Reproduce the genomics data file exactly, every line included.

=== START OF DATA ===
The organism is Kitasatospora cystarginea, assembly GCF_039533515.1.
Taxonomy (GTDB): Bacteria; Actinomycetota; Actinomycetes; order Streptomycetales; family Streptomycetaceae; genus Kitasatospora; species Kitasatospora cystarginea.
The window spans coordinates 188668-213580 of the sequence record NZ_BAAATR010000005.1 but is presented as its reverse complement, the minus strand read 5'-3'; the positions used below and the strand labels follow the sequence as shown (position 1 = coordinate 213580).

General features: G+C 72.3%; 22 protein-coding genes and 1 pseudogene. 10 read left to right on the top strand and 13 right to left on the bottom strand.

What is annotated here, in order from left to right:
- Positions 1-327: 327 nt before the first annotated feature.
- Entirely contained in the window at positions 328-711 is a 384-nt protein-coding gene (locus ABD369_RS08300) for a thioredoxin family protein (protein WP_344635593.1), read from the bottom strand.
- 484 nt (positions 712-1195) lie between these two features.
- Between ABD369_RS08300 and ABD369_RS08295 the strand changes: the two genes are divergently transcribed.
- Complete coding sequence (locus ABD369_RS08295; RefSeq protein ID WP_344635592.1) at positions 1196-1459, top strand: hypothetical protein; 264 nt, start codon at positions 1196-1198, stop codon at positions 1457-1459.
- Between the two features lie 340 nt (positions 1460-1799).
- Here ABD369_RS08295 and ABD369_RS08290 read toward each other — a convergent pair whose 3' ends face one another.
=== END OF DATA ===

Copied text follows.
The organism is Kitasatospora cystarginea, assembly GCF_039533515.1.
Taxonomy (GTDB): Bacteria; Actinomycetota; Actinomycetes; order Streptomycetales; family Streptomycetaceae; genus Kitasatospora; species Kitasatospora cystarginea.
The window spans coordinates 188668-213580 of the sequence record NZ_BAAATR010000005.1 but is presented as its reverse complement, the minus strand read 5'-3'; the positions used below and the strand labels follow the sequence as shown (position 1 = coordinate 213580).

General features: G+C 72.3%; 22 protein-coding genes and 1 pseudogene. 10 read left to right on the top strand and 13 right to left on the bottom strand.

What is annotated here, in order from left to right:
- Positions 1-327: 327 nt before the first annotated feature.
- Entirely contained in the window at positions 328-711 is a 384-nt protein-coding gene (locus ABD369_RS08300) for a thioredoxin family protein (protein WP_344635593.1), read from the bottom strand.
- 484 nt (positions 712-1195) lie between these two features.
- Between ABD369_RS08300 and ABD369_RS08295 the strand changes: the two genes are divergently transcribed.
- Complete coding sequence (locus ABD369_RS08295; RefSeq protein ID WP_344635592.1) at positions 1196-1459, top strand: hypothetical protein; 264 nt, start codon at positions 1196-1198, stop codon at positions 1457-1459.
- Between the two features lie 340 nt (positions 1460-1799).
- Here ABD369_RS08295 and ABD369_RS08290 read toward each other — a convergent pair whose 3' ends face one another.